hehzad Masih and his colleagues thought of going to court to fight for their rights. They were warned, though, that the move could backfire. So their small group of 12 decided on holding a short protest. But instead of having it right where their local government bosses hold office, they had it in front of the local press club just outside of Lahore in Pakistan’s Punjab province. One local media outfit ran a report on their demonstration.
That was last March. As 2022 nears its end, nothing has been done on any of the issues they raised. This surprised no one, including Masih and his friends.
This is not only because Masih and company are sanitation workers, who are held in low regard in Pakistan. It is also — perhaps largely — because they also happen to be Christians, who are among the religious minorities subjected to abuse and discrimination in the predominantly Muslim country.
Pakistan is an Islamic republic and 96.47% of its population are Muslims. The rest — some eight million people — include Hindus, Christians, Sikhs, Zoroastrians, and Muslim minorities such as the Ahmadis. Yet while they are a tiny percentage of the country’s entire population, it has long been an open secret that Christians and members of other religious minorities make up at least 80% of Pakistan’s sanitation workforce: sewage workers, garbage collectors, street sweepers, and toilet cleaners.
Last May, just two months after the protest of Masih and his co-workers, the National Commission for Human Rights (NCHR) of Pakistan released a report highlighting what it called the “systemic discrimination against minorities.” Specifically, it looked at the plight of members of religious minorities who like Masih end up doing sanitation work simply because they cannot find jobs elsewhere and are forced to do dangerous tasks at below minimum wage.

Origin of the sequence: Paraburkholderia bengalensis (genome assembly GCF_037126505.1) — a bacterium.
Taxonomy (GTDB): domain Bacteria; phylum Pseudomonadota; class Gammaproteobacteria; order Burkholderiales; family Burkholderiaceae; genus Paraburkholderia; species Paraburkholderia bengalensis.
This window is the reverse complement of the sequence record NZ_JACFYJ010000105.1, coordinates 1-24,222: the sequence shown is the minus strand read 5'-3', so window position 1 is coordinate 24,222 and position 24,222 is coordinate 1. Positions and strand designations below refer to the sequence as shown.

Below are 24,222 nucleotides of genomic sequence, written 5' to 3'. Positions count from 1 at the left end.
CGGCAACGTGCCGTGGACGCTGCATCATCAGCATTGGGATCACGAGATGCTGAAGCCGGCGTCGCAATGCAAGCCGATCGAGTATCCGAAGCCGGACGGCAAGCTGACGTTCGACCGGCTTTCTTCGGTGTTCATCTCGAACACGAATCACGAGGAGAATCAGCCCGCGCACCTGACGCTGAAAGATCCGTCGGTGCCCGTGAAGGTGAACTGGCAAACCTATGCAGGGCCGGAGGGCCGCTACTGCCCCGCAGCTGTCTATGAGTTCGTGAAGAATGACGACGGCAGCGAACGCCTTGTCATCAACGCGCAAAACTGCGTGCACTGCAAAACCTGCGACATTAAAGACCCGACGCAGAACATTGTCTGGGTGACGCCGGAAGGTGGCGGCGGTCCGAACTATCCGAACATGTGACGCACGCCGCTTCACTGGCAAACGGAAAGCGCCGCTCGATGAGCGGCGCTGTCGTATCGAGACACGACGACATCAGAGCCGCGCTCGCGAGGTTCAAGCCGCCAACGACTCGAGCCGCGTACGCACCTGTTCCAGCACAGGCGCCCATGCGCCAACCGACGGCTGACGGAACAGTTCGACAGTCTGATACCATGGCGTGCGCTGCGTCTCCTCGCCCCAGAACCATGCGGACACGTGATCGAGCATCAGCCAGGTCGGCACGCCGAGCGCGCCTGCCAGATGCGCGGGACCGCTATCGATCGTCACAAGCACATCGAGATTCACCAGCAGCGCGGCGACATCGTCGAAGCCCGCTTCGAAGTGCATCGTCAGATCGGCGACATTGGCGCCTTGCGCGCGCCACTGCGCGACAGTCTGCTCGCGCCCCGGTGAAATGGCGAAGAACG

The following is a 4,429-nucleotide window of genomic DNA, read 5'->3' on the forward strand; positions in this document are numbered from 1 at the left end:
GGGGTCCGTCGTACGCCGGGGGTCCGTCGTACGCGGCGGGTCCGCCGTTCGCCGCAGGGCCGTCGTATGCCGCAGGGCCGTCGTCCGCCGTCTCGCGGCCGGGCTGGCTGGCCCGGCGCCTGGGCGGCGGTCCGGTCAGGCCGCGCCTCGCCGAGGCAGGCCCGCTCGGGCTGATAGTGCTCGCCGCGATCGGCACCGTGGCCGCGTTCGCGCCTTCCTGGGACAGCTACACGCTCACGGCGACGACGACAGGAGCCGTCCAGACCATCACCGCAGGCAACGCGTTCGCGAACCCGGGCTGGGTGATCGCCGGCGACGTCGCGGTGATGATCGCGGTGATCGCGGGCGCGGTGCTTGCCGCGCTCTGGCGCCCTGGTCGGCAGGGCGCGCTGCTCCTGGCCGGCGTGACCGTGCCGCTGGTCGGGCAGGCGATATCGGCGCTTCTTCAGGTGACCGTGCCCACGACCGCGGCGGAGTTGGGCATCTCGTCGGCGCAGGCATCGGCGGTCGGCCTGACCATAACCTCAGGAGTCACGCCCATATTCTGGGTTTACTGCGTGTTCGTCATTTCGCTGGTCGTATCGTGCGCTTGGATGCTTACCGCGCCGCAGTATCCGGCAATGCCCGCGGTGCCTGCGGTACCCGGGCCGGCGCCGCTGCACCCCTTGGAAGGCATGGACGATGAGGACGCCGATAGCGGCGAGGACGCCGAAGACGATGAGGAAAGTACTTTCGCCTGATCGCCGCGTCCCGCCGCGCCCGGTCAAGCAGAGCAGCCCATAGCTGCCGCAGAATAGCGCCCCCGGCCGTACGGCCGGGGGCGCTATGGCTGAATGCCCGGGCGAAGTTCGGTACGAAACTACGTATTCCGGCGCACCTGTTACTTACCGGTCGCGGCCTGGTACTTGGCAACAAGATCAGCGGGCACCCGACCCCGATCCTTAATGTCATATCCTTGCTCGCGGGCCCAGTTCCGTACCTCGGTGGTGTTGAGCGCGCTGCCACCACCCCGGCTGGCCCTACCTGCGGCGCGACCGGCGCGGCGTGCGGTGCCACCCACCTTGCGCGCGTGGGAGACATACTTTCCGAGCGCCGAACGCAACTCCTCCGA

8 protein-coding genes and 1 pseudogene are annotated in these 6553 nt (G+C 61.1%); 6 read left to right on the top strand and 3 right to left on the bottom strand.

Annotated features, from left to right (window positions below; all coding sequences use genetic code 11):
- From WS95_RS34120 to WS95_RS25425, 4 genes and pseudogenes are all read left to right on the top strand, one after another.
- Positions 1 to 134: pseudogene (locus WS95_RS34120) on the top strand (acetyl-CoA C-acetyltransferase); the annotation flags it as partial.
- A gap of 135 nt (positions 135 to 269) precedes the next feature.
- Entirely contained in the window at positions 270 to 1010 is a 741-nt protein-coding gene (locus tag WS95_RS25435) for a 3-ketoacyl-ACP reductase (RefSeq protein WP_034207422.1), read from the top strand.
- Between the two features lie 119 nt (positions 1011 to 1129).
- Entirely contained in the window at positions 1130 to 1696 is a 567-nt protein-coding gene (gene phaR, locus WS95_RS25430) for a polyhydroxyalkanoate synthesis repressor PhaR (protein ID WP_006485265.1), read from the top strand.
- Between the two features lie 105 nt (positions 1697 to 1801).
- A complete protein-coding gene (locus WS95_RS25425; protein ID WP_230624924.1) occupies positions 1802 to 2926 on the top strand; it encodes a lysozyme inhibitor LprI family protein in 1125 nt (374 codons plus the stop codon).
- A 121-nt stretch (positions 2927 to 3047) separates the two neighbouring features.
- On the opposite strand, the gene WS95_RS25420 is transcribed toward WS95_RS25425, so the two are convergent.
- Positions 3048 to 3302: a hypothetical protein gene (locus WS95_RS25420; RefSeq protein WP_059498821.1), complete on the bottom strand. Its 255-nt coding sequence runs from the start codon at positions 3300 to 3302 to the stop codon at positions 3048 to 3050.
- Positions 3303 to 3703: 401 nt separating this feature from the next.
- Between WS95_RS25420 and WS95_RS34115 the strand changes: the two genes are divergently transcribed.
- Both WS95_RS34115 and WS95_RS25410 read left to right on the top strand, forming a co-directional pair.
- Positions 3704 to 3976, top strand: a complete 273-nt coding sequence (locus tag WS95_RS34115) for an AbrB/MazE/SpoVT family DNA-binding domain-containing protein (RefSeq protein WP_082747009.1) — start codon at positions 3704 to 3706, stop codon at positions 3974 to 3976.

The report received adequate coverage in mainstream media and led to three out of Pakistan’s four provinces so far banning ads that essentially imply that sanitation work is suited only for non-Muslims. Yet on the ground — and especially in the sewers — little has changed.
“There have been some announced changes in rules and policies for sanitary workers in media, but, in reality, we have been waiting for years for the enforcement of these rules,” sanitation worker Iqbal Masih told ADC. “The situation hasn’t changed where I am working. We are so hopeless now that we don’t raise any questions or voice out anymore. We clean everything even in extreme weather conditions, yet sometimes we don’t even get paid on time.”
“Menial” equals minorities?
In fact, a number of campaigns and policies had been launched in recent years aimed at improving the conditions for Pakistan’s sanitation workers. But all eventually went nowhere. In 2015, for example, the central Services and General Administration Department issued a notification amending rules to ensure that minorities would no longer be associated with menial jobs, including sanitation work. Such jobs, however, kept being passed on to religious minorities. Seven years later, the NCHR released its report that only proved the situation has remained the same.
“The practice of sanitation work in Pakistan is religion-based,” commented social activist Qamar Mehmood. “Governments in Pakistan have failed to implement labor laws and to acknowledge (the minorities’) works. The discussions about improvements remain in the elites’ room without implementations.”
“I don’t know if there is a quick solution to this,” he added, “but it will take years to resolve their issues.“
Those issues run the gamut. Aside from long hours and delayed wages that are paltry, to begin with, the sanitation workers — who have no insurance coverage of any kind — are also exposed without protection to conditions that can be detrimental to their health.
Observed the NCHR in its report: “(When) workers descend into the sewage system, the tools they are given are rudimentary at best: a rope to help them lower themselves into toxic waste, a bamboo stick to dislodge the solid waste blocking the gutters, and a bucket to fill (with) the waste they remove …. In many cases, when they manually dislodge the solid waste, toxic gases are released that can, at best, knock them out, and at worst, kill them.”